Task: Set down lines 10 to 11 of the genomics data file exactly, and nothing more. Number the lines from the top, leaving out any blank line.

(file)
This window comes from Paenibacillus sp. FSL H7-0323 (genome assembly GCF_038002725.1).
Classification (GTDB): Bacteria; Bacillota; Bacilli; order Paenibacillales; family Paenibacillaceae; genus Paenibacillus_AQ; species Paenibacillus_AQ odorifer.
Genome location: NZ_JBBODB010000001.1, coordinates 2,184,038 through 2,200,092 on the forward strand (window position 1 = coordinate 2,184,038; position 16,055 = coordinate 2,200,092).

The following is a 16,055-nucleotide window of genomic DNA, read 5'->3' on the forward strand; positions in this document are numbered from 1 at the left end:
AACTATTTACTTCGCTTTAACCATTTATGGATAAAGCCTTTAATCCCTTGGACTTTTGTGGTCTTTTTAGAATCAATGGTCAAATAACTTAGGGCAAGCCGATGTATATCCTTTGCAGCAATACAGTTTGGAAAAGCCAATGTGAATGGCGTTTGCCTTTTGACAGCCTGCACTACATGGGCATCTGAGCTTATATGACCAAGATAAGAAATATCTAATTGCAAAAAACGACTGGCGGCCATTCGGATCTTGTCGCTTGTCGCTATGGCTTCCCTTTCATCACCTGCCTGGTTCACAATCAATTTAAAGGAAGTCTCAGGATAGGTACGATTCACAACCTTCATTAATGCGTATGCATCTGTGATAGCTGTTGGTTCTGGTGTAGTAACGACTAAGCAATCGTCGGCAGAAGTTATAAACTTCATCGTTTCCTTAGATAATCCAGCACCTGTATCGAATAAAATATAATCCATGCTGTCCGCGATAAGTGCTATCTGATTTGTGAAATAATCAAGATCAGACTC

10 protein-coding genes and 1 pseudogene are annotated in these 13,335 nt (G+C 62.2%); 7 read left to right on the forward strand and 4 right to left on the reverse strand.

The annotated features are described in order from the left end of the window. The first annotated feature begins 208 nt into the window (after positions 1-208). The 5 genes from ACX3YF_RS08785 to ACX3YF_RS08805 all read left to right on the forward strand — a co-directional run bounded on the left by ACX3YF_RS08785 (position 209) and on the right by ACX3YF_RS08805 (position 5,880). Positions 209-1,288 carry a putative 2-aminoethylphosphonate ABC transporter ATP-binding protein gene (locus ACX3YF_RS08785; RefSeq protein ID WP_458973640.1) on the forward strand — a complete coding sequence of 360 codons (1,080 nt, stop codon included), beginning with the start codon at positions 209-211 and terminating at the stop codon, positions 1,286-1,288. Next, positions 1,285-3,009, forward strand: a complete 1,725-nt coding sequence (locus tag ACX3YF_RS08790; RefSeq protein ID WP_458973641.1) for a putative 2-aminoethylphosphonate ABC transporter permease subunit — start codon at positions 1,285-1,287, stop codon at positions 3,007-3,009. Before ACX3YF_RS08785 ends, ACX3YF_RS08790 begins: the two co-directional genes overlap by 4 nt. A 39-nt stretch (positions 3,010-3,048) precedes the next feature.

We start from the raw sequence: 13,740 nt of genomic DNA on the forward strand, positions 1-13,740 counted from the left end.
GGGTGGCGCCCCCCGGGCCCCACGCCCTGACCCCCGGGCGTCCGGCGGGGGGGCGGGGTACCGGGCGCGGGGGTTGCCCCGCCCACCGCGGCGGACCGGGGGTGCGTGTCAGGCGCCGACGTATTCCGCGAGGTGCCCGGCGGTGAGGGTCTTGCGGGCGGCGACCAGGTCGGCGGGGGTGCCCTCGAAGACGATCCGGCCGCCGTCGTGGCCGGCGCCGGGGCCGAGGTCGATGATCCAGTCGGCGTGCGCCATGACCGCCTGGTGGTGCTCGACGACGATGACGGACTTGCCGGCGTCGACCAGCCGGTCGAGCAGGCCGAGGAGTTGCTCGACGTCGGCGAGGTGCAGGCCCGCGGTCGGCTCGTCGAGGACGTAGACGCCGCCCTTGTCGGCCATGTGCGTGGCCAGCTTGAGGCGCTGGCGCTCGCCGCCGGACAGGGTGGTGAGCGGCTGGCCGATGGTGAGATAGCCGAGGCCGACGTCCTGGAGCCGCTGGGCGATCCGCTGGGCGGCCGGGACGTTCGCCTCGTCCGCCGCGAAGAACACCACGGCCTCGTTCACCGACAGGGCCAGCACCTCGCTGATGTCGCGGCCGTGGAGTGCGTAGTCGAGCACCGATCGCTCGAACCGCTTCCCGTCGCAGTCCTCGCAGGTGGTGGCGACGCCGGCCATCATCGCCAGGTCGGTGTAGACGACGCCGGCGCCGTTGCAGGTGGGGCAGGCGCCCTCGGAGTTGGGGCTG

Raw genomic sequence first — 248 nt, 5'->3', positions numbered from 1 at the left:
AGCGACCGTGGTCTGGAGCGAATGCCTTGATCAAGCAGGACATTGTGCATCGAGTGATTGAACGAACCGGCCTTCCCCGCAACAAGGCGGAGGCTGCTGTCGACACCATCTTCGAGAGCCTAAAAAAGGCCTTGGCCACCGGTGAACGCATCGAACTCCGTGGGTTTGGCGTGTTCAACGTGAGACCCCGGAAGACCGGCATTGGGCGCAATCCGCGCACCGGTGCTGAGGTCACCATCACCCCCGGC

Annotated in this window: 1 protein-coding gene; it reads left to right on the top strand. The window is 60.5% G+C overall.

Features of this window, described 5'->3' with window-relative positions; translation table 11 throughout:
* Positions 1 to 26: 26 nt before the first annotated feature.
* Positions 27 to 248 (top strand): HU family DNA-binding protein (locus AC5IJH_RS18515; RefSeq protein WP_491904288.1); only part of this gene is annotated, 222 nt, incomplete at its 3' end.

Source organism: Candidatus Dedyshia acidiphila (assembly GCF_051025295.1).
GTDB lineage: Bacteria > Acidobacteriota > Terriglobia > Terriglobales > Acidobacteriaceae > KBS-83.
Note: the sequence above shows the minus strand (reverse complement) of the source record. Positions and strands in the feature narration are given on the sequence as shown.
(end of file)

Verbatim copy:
Raw genomic sequence first — 248 nt, 5'->3', positions numbered from 1 at the left:
AGCGACCGTGGTCTGGAGCGAATGCCTTGATCAAGCAGGACATTGTGCATCGAGTGATTGAACGAACCGGCCTTCCCCGCAACAAGGCGGAGGCTGCTGTCGACACCATCTTCGAGAGCCTAAAAAAGGCCTTGGCCACCGGTGAACGCATCGAACTCCGTGGGTTTGGCGTGTTCAACGTGAGACCCCGGAAGACCGGCATTGGGCGCAATCCGCGCACCGGTGCTGAGGTCACCATCACCCCCGGC